Our research explores, and attempts to exploit, the human being's remarkable ability to hear sound in 3-D using just two channels of sound; one to each ear. Activities focus on acoustical modelling of the head and ears, binaural audio signal processing and perceptual testing.
Efficient individualisation of binaural audio signals
Members: S Shoji and A I Tew
A variety of binaural signal processing algorithms are being developed which will facilitate the processes of lossy binaural audio compression and binaural signal individualisation. By means of perceptual tests we are seeking to identify characteristics of the hearing system that may be exploited in developing particularly efficient binaural audio systems. External funding.
Estimation of acoustic spatial cues (1)
Members: J B A Thorpe, C T Hetherington, C Jin*, A van Schaik* and A I Tew
HRTFs are largely determined by the shape of a person's head. They are traditionally measured acoustically, a process which is both time-consuming and requires specialist facilities. In principle, numerical acoustic modelling of the head using the boundary element method (BEM) is an alternative to direct acoustic measurement for producing good estimates of HRTFs. In many applications, however, the BEM imposes excessive computational demands. Using acceleration techniques developed by this group, this work is investigating the complex way in which acoustic spatial cues depend on the shape of a listener's head. Funded by EPSRC. *Uni. of Sydney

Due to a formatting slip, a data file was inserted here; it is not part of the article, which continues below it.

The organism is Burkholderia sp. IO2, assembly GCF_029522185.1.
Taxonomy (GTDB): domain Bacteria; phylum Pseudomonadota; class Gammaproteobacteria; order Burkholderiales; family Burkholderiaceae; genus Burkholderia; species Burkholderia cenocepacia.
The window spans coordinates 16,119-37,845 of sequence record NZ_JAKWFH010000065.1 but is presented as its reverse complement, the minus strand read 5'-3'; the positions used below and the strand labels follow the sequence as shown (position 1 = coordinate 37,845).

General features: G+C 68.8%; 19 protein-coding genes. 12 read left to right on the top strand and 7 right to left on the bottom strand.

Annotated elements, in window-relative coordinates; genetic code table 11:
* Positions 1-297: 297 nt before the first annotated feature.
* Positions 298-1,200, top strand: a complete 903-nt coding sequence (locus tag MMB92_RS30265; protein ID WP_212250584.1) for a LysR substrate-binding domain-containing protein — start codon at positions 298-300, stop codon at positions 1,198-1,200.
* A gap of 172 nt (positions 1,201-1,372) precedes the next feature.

Estimation of acoustic spatial cues (2)
Members: C T Hetherington, J B A Thorpe, C Jin*, A van Schaik*, C D Hunter and A I Tew
Once we have established the links between physical human features and the acoustic cues we use to localise sounds, we will know which measurements of a subjects’ head and ear shape are important in creating individualised HRTFs from shape. These measurements will be converted into compact sets of numbers, unique to each individual. Techniques pioneered by our partners in the CARLab, University of Sydney, will then be employed to convert these data sets into the required personalised HRTFs, whose effectiveness will be evaluated by means of listening tests. Funded by EPSRC and ARC. *Uni. of Sydney
Sound source analysis and manipulation in complex binaural audio signals
Members: G A Spittle, J A Carmichael and A I Tew
inaural audio signals comprising more than one sound source or in a reverberant environment induce complex behaviours in the spatial cues. By determining the psychoacoustic significance of these phenomena and the perceptual effects of altering them we seek to develop binaural signal processing methods for improving the intelligibility of speech in acoustic environments where conventional hearing aids are known to perform less well. University and external funding.